ERIC Number: ED281948
Record Type: RIE
Publication Date: 1985-Dec-5
Reference Count: 0
Black Students' School Success: Coping with the "Burden of 'Acting White.'"
Black adolescents have learned a well-defined fear of "acting white": a fear of excelling in academic arenas which traditionally have been defined as the prerogative of white Americans. The focus of this analysis is the resulting conflict experienced by academically successful and unsuccessful black students in one predominantly black high school in Washington, D.C. The basic premise is that black students experience inordinate ambivalence and affective dissonance around the issue of academic excellence in the school context. This paper contains four sections. The first briefly reviews the theoretical and ethnographic literature on how the black ecological structure affects the school performance of black students, highlighting the fictive kinship system in the black community. The second section reviews existing research literature and autobiographical data on black students' success, noting the existence of a fictive kinship system in the black community and in academic success (including the notion of "acting white"). The third part considers ethnographic evidence from recent fieldwork, presenting preliminary findings from that research setting. The final section discusses the implications of the analysis, focusing on the "burden of acting white" and academic success among black adolescents. A six-page reference list is appended. (LHW)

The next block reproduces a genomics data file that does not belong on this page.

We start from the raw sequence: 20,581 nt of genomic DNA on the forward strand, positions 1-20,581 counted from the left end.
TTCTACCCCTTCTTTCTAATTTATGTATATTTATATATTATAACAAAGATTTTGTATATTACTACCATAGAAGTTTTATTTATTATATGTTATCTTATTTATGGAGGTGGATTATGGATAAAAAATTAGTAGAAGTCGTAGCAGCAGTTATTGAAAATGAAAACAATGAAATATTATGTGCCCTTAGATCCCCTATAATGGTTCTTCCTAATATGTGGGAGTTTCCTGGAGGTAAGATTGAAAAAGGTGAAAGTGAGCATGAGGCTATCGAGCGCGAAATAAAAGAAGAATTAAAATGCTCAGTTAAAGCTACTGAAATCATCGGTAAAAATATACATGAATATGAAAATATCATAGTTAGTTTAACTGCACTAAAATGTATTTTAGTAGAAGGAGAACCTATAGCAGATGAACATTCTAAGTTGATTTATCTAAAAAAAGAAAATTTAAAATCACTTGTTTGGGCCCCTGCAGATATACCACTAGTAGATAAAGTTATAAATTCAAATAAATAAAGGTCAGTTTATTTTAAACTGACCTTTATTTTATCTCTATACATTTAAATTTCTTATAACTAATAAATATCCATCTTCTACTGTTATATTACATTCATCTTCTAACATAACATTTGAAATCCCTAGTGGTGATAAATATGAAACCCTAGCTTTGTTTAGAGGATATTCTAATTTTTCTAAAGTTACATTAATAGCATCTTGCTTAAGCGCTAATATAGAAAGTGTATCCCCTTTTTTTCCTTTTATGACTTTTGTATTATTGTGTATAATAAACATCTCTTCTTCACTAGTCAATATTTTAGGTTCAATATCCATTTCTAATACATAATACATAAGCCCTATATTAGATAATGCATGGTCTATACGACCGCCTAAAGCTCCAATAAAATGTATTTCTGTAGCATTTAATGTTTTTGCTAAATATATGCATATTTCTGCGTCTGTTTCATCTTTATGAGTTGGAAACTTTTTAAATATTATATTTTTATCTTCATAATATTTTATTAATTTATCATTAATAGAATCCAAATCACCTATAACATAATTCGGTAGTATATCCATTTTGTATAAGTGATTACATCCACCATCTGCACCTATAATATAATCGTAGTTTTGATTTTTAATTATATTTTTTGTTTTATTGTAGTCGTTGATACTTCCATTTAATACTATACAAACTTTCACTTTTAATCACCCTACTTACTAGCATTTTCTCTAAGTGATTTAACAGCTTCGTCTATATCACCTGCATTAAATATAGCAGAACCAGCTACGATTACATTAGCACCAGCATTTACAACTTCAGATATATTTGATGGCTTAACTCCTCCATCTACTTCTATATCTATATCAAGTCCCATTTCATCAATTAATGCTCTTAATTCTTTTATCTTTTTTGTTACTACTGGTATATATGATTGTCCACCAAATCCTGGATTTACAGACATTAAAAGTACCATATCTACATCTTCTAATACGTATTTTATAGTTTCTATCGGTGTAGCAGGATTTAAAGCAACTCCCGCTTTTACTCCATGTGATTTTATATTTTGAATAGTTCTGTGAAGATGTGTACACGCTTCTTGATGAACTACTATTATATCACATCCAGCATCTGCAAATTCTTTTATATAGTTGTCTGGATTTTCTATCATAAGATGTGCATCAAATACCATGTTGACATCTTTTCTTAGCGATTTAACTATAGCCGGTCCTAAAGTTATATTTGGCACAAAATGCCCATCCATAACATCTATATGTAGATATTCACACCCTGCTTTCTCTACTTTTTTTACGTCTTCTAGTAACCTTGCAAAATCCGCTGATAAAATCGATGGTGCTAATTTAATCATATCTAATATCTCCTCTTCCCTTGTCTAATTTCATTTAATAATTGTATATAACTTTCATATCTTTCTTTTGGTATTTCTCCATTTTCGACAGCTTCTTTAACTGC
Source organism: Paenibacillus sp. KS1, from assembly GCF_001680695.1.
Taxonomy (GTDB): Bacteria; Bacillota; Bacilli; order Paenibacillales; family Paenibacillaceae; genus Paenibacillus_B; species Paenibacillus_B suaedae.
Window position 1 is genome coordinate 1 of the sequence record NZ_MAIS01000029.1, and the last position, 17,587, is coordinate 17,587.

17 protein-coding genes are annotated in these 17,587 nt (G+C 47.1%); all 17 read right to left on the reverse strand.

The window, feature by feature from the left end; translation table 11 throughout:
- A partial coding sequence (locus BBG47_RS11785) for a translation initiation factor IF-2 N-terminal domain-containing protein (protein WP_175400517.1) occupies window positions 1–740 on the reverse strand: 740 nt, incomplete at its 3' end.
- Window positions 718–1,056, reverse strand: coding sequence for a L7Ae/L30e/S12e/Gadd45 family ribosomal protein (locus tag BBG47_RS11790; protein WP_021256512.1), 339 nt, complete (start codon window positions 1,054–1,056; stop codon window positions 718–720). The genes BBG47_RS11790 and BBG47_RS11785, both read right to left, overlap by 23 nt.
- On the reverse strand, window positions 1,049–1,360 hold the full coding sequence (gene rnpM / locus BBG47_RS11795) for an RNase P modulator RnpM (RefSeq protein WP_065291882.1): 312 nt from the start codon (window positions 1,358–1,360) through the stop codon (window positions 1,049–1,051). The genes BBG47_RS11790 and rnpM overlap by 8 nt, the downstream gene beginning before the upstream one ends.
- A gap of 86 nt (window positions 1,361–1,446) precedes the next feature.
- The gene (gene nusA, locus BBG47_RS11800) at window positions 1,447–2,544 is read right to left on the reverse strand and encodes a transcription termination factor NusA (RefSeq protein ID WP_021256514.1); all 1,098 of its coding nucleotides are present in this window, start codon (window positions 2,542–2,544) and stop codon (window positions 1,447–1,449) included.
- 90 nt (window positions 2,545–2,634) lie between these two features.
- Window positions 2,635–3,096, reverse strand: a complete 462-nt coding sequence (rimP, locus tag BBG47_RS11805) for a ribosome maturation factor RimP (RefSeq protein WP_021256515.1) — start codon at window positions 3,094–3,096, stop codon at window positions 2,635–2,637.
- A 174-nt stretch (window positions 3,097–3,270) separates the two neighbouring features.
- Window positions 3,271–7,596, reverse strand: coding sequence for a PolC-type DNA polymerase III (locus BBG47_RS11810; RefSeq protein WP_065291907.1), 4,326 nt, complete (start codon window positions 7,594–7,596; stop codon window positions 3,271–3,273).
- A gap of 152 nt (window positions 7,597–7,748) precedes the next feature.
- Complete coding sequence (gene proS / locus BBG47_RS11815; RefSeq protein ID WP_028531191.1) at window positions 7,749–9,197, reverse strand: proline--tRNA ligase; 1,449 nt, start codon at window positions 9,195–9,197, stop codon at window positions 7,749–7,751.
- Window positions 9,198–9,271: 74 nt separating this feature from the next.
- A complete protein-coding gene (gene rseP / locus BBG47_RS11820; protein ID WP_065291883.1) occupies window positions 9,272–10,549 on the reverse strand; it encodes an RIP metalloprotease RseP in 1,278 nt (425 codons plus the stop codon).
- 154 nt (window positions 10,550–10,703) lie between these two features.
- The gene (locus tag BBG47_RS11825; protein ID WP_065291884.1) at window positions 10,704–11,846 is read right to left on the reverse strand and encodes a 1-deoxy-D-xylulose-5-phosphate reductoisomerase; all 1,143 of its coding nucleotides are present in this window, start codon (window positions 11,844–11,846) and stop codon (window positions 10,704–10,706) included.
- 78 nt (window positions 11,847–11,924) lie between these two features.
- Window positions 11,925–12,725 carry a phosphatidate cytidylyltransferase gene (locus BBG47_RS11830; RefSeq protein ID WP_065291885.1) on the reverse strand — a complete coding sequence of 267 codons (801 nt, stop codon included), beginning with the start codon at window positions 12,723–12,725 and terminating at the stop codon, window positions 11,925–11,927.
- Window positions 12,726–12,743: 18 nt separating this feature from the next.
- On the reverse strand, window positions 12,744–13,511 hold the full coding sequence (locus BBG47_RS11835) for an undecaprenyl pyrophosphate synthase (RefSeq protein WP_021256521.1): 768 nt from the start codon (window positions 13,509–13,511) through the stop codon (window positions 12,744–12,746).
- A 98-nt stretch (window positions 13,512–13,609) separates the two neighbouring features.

Publication Type: Reports - General; Information Analyses
Education Level: N/A
Sponsor: Spencer Foundation, Chicago, IL.; National Inst. of Education (ED), Washington, DC.
Authoring Institution: N/A
Note: Paper presented at the Annual Meeting of the American Anthropological Association (84th, Washington, DC, December 3-7, 1985). For related documents, see UD 025 502-504.